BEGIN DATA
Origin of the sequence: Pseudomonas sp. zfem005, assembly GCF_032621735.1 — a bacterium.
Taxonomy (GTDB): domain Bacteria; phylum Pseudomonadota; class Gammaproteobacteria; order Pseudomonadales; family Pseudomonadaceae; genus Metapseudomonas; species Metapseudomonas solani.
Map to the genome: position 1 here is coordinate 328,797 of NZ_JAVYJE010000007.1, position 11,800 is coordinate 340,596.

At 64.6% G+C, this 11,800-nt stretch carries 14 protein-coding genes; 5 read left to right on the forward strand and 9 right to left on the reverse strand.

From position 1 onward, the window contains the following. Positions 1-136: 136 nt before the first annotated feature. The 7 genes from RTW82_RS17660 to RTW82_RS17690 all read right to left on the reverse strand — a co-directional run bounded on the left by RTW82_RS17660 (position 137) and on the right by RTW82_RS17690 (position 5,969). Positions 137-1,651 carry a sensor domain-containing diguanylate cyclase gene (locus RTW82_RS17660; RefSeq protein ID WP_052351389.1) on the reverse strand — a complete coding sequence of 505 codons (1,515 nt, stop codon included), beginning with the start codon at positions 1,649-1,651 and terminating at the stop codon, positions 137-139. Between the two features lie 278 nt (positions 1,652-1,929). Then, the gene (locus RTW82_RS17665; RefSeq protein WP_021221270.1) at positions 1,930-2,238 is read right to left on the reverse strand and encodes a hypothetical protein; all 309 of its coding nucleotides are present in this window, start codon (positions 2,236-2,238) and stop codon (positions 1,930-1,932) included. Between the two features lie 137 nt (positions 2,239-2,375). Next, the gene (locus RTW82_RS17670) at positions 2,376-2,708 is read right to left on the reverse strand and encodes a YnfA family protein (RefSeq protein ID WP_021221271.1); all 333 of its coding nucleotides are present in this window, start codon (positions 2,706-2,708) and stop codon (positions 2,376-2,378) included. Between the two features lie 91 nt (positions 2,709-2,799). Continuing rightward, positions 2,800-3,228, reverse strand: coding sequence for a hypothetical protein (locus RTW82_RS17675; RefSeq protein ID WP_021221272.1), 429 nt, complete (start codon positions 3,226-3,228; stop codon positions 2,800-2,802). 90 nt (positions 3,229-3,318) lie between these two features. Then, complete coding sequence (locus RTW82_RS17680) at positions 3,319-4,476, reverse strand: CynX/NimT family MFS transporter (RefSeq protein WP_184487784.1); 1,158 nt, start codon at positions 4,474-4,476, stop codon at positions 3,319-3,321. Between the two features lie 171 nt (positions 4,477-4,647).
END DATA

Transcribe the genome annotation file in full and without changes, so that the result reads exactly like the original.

Origin of the sequence: Pseudomonas sp. zfem005, assembly GCF_032621735.1 — a bacterium.
Taxonomy (GTDB): domain Bacteria; phylum Pseudomonadota; class Gammaproteobacteria; order Pseudomonadales; family Pseudomonadaceae; genus Metapseudomonas; species Metapseudomonas solani.
Map to the genome: position 1 here is coordinate 328,797 of NZ_JAVYJE010000007.1, position 11,800 is coordinate 340,596.

At 64.6% G+C, this 11,800-nt stretch carries 14 protein-coding genes; 5 read left to right on the forward strand and 9 right to left on the reverse strand.

From position 1 onward, the window contains the following. Positions 1-136: 136 nt before the first annotated feature. The 7 genes from RTW82_RS17660 to RTW82_RS17690 all read right to left on the reverse strand — a co-directional run bounded on the left by RTW82_RS17660 (position 137) and on the right by RTW82_RS17690 (position 5,969). Positions 137-1,651 carry a sensor domain-containing diguanylate cyclase gene (locus RTW82_RS17660; RefSeq protein ID WP_052351389.1) on the reverse strand — a complete coding sequence of 505 codons (1,515 nt, stop codon included), beginning with the start codon at positions 1,649-1,651 and terminating at the stop codon, positions 137-139. Between the two features lie 278 nt (positions 1,652-1,929). Then, the gene (locus RTW82_RS17665; RefSeq protein WP_021221270.1) at positions 1,930-2,238 is read right to left on the reverse strand and encodes a hypothetical protein; all 309 of its coding nucleotides are present in this window, start codon (positions 2,236-2,238) and stop codon (positions 1,930-1,932) included. Between the two features lie 137 nt (positions 2,239-2,375). Next, the gene (locus RTW82_RS17670) at positions 2,376-2,708 is read right to left on the reverse strand and encodes a YnfA family protein (RefSeq protein ID WP_021221271.1); all 333 of its coding nucleotides are present in this window, start codon (positions 2,706-2,708) and stop codon (positions 2,376-2,378) included. Between the two features lie 91 nt (positions 2,709-2,799). Continuing rightward, positions 2,800-3,228, reverse strand: coding sequence for a hypothetical protein (locus RTW82_RS17675; RefSeq protein ID WP_021221272.1), 429 nt, complete (start codon positions 3,226-3,228; stop codon positions 2,800-2,802). 90 nt (positions 3,229-3,318) lie between these two features. Then, complete coding sequence (locus RTW82_RS17680) at positions 3,319-4,476, reverse strand: CynX/NimT family MFS transporter (RefSeq protein WP_184487784.1); 1,158 nt, start codon at positions 4,474-4,476, stop codon at positions 3,319-3,321. Between the two features lie 171 nt (positions 4,477-4,647).